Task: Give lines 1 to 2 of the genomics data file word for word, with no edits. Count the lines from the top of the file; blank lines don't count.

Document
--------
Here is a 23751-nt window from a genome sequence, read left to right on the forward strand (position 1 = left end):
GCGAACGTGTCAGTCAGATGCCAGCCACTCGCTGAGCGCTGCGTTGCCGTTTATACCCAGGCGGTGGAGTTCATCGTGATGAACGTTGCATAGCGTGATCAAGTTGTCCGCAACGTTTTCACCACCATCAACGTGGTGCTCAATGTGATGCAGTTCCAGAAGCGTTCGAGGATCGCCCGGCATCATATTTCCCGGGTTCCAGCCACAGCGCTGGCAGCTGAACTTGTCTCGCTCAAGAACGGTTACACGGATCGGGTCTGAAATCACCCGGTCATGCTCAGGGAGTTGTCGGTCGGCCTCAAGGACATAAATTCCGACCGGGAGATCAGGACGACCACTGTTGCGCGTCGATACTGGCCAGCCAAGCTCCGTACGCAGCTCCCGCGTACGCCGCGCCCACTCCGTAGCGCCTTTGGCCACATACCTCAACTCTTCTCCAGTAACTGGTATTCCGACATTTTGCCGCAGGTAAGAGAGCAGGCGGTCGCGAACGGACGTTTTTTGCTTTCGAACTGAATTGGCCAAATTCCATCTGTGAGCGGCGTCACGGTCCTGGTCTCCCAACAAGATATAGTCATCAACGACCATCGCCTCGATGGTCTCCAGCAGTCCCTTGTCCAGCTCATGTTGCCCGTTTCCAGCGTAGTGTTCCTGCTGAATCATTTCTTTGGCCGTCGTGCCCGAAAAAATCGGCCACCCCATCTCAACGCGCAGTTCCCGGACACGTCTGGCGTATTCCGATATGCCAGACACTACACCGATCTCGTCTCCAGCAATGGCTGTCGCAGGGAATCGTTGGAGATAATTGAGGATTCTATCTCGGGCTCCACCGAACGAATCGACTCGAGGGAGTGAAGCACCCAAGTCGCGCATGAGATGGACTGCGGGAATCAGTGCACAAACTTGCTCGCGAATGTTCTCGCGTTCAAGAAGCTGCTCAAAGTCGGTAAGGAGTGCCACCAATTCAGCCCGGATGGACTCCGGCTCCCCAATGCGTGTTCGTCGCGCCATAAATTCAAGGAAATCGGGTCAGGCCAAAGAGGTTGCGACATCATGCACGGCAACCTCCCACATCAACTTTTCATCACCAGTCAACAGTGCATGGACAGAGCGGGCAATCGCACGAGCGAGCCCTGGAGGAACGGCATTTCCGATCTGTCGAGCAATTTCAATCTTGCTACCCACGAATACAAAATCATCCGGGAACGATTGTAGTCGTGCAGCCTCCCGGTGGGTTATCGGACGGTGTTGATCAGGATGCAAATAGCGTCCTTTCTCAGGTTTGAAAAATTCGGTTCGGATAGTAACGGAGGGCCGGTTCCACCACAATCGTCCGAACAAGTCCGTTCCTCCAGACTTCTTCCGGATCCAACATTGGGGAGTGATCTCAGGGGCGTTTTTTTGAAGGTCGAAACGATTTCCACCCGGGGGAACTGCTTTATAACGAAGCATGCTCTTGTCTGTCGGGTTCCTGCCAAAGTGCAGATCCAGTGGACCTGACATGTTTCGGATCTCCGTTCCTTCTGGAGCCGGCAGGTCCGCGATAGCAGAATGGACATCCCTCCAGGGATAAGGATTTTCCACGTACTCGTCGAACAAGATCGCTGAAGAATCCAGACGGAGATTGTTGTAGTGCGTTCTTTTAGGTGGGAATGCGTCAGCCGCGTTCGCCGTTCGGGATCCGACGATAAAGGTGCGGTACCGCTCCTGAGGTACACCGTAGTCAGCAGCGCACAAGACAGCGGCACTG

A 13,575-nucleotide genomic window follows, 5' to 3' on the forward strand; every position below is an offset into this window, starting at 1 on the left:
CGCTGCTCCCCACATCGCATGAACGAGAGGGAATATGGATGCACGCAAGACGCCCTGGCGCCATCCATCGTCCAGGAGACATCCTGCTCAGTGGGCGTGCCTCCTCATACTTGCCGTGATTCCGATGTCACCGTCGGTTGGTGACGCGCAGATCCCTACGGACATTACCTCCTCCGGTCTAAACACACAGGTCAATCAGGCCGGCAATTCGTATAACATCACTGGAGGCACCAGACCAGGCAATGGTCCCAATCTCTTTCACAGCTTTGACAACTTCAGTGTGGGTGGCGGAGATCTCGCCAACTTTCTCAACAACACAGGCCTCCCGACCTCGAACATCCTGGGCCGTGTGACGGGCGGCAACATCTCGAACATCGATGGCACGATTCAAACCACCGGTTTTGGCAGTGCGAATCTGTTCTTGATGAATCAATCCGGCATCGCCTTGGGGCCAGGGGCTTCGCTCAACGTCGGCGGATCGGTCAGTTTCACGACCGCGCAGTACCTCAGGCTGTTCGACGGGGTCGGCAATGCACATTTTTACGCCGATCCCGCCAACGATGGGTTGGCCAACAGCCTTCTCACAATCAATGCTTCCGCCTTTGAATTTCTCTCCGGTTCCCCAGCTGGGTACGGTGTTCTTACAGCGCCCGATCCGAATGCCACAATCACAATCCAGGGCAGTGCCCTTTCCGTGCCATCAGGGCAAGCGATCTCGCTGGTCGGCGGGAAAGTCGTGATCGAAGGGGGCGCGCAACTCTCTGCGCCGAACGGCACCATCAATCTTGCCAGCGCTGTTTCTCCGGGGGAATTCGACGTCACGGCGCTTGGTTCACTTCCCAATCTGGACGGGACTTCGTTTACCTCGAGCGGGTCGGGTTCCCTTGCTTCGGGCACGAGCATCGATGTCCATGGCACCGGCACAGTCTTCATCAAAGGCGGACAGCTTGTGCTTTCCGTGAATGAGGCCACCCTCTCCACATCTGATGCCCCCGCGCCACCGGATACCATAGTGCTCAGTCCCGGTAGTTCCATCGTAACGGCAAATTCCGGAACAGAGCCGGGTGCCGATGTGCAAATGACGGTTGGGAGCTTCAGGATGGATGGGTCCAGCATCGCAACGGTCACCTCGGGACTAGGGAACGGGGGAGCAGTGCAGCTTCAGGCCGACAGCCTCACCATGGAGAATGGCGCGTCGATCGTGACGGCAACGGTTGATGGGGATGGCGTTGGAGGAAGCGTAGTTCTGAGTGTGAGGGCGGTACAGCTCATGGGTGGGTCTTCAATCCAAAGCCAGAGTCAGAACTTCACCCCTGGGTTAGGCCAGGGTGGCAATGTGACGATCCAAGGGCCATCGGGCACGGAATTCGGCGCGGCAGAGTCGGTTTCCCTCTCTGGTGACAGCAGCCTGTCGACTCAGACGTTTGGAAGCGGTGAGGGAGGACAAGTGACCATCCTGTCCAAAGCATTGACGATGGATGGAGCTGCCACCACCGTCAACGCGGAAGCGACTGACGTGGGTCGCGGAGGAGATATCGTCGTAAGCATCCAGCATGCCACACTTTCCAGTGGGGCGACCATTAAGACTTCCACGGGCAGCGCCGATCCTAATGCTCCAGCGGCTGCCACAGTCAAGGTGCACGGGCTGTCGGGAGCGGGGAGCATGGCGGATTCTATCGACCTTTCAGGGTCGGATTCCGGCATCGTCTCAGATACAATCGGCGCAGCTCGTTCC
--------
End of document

Here is a 23751-nt window from a genome sequence, read left to right on the forward strand (position 1 = left end):
GCGAACGTGTCAGTCAGATGCCAGCCACTCGCTGAGCGCTGCGTTGCCGTTTATACCCAGGCGGTGGAGTTCATCGTGATGAACGTTGCATAGCGTGATCAAGTTGTCCGCAACGTTTTCACCACCATCAACGTGGTGCTCAATGTGATGCAGTTCCAGAAGCGTTCGAGGATCGCCCGGCATCATATTTCCCGGGTTCCAGCCACAGCGCTGGCAGCTGAACTTGTCTCGCTCAAGAACGGTTACACGGATCGGGTCTGAAATCACCCGGTCATGCTCAGGGAGTTGTCGGTCGGCCTCAAGGACATAAATTCCGACCGGGAGATCAGGACGACCACTGTTGCGCGTCGATACTGGCCAGCCAAGCTCCGTACGCAGCTCCCGCGTACGCCGCGCCCACTCCGTAGCGCCTTTGGCCACATACCTCAACTCTTCTCCAGTAACTGGTATTCCGACATTTTGCCGCAGGTAAGAGAGCAGGCGGTCGCGAACGGACGTTTTTTGCTTTCGAACTGAATTGGCCAAATTCCATCTGTGAGCGGCGTCACGGTCCTGGTCTCCCAACAAGATATAGTCATCAACGACCATCGCCTCGATGGTCTCCAGCAGTCCCTTGTCCAGCTCATGTTGCCCGTTTCCAGCGTAGTGTTCCTGCTGAATCATTTCTTTGGCCGTCGTGCCCGAAAAAATCGGCCACCCCATCTCAACGCGCAGTTCCCGGACACGTCTGGCGTATTCCGATATGCCAGACACTACACCGATCTCGTCTCCAGCAATGGCTGTCGCAGGGAATCGTTGGAGATAATTGAGGATTCTATCTCGGGCTCCACCGAACGAATCGACTCGAGGGAGTGAAGCACCCAAGTCGCGCATGAGATGGACTGCGGGAATCAGTGCACAAACTTGCTCGCGAATGTTCTCGCGTTCAAGAAGCTGCTCAAAGTCGGTAAGGAGTGCCACCAATTCAGCCCGGATGGACTCCGGCTCCCCAATGCGTGTTCGTCGCGCCATAAATTCAAGGAAATCGGGTCAGGCCAAAGAGGTTGCGACATCATGCACGGCAACCTCCCACATCAACTTTTCATCACCAGTCAACAGTGCATGGACAGAGCGGGCAATCGCACGAGCGAGCCCTGGAGGAACGGCATTTCCGATCTGTCGAGCAATTTCAATCTTGCTACCCACGAATACAAAATCATCCGGGAACGATTGTAGTCGTGCAGCCTCCCGGTGGGTTATCGGACGGTGTTGATCAGGATGCAAATAGCGTCCTTTCTCAGGTTTGAAAAATTCGGTTCGGATAGTAACGGAGGGCCGGTTCCACCACAATCGTCCGAACAAGTCCGTTCCTCCAGACTTCTTCCGGATCCAACATTGGGGAGTGATCTCAGGGGCGTTTTTTTGAAGGTCGAAACGATTTCCACCCGGGGGAACTGCTTTATAACGAAGCATGCTCTTGTCTGTCGGGTTCCTGCCAAAGTGCAGATCCAGTGGACCTGACATGTTTCGGATCTCCGTTCCTTCTGGAGCCGGCAGGTCCGCGATAGCAGAATGGACATCCCTCCAGGGATAAGGATTTTCCACGTACTCGTCGAACAAGATCGCTGAAGAATCCAGACGGAGATTGTTGTAGTGCGTTCTTTTAGGTGGGAATGCGTCAGCCGCGTTCGCCGTTCGGGATCCGACGATAAAGGTGCGGTACCGCTCCTGAGGTACACCGTAGTCAGCAGCGCACAAGACAGCGGCACTG